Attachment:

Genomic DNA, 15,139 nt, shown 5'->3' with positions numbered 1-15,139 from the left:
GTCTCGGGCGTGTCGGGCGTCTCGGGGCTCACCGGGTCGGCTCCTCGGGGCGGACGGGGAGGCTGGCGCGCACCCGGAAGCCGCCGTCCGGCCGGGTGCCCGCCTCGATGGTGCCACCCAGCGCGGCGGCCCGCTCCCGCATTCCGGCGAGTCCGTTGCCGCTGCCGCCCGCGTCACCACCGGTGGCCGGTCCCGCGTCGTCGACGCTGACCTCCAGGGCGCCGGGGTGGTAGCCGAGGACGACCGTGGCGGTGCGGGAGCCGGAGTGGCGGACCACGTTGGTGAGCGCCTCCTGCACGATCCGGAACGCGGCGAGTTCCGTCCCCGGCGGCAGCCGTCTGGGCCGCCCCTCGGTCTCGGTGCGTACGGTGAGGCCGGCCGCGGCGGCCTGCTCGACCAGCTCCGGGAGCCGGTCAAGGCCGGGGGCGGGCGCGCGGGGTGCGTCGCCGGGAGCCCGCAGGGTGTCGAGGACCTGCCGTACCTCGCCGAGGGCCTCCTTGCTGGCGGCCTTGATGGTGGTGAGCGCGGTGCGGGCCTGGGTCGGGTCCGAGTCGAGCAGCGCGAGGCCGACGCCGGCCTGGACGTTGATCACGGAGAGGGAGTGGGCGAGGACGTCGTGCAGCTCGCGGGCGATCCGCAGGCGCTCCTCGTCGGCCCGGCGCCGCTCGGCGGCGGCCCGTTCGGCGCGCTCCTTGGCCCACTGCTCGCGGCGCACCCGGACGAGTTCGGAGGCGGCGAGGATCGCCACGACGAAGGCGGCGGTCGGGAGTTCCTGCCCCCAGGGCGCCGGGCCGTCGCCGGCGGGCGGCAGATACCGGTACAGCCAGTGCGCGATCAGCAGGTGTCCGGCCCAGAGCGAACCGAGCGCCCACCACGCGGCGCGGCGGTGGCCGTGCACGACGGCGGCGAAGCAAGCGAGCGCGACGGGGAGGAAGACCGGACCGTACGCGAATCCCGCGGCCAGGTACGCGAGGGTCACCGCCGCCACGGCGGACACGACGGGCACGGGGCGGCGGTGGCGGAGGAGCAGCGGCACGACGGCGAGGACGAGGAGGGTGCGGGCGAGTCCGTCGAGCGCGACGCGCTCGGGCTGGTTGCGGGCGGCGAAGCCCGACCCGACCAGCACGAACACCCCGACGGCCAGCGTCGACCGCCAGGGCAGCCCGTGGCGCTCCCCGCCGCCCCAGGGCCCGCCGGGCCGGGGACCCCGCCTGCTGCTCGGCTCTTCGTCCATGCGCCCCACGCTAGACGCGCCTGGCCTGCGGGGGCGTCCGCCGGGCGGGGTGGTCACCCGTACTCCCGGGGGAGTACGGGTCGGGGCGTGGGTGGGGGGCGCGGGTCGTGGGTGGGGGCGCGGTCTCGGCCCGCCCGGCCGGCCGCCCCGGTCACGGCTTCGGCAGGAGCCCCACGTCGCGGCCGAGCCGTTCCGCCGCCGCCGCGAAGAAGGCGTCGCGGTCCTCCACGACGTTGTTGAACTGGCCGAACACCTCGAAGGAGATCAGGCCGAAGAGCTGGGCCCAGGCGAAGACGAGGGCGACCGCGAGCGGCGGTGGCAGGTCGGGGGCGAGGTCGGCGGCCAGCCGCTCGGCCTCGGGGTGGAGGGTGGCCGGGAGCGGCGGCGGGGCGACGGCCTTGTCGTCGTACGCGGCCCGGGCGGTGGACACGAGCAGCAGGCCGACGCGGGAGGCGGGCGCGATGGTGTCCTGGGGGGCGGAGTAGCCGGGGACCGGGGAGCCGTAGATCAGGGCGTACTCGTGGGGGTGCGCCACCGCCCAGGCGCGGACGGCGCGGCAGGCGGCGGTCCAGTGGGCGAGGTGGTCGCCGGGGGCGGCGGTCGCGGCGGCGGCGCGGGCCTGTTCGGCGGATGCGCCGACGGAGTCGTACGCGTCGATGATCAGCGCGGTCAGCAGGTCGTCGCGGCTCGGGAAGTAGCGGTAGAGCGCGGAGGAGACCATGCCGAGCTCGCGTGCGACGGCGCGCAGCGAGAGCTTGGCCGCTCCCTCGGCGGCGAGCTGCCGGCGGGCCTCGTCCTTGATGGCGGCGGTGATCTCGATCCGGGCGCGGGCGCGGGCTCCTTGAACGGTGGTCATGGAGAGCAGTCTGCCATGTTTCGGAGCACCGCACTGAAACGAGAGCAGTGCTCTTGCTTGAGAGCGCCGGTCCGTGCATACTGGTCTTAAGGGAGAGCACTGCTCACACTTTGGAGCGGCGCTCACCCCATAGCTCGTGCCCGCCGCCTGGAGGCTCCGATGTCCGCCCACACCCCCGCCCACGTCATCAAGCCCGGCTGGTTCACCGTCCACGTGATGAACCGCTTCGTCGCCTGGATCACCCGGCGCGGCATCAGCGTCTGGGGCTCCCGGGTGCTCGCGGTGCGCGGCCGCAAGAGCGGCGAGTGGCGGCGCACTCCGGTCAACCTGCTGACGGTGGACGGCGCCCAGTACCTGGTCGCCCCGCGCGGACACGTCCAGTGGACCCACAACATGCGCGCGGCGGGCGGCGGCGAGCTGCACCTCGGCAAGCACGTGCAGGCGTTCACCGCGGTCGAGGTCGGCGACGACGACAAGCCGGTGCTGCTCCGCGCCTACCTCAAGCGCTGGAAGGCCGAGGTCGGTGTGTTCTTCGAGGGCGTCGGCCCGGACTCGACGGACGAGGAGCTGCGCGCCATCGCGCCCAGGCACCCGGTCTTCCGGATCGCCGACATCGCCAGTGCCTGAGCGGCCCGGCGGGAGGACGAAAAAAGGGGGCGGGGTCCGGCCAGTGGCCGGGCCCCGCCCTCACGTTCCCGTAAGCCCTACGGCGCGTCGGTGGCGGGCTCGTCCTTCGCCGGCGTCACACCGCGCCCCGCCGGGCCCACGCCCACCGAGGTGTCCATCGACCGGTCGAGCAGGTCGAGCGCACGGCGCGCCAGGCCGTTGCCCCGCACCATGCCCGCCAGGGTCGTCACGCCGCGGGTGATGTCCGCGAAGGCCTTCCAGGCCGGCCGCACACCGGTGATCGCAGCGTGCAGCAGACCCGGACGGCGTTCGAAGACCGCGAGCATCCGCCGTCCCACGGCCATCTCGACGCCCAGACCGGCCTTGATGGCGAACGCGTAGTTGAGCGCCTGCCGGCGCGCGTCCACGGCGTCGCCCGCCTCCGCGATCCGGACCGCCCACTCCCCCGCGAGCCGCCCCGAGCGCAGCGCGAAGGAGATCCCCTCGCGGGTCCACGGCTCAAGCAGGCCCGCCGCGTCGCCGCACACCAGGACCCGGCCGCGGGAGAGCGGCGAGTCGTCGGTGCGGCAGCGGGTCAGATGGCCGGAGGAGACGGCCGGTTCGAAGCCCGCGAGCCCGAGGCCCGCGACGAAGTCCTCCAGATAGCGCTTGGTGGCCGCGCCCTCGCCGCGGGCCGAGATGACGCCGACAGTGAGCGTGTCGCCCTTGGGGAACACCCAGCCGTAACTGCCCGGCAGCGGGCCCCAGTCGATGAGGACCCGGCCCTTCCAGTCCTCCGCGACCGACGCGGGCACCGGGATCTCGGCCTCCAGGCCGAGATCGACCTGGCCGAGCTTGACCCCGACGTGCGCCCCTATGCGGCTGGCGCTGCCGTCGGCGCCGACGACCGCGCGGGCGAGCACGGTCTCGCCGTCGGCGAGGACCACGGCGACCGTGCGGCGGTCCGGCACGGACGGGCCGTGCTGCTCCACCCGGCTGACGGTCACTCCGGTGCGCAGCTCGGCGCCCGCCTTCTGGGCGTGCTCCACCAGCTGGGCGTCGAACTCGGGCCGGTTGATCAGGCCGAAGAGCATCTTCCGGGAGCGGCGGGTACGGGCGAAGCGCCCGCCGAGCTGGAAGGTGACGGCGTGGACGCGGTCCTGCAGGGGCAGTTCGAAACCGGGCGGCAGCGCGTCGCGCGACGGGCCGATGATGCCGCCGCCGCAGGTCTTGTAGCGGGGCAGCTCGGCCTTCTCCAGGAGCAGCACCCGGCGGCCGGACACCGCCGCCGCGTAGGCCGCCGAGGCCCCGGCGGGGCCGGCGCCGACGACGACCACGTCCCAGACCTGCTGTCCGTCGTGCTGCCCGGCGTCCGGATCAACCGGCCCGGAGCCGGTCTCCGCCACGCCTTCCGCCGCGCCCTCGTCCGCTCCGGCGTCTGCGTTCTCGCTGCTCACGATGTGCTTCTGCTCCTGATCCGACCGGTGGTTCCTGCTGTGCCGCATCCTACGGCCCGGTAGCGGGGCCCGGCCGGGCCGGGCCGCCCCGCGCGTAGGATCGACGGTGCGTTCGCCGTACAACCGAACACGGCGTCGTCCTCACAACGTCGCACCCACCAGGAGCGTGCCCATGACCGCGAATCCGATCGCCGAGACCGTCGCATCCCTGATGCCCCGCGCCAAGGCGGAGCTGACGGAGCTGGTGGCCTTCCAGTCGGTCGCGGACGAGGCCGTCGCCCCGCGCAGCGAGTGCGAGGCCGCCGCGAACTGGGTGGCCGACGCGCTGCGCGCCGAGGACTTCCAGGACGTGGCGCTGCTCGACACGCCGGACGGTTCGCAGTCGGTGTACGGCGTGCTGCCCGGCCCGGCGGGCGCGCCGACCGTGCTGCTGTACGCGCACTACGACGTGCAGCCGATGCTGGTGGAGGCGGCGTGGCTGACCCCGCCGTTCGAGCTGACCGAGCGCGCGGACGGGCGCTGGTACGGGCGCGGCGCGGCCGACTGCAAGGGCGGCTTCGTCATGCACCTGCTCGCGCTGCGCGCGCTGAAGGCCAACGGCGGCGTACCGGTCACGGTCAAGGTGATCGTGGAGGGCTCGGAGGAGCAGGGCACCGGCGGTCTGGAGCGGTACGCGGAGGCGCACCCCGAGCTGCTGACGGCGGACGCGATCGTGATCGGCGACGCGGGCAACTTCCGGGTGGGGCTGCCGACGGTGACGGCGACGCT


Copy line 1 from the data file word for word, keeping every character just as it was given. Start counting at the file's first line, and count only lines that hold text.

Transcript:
Genomic DNA, 15,139 nt, shown 5'->3' with positions numbered 1-15,139 from the left: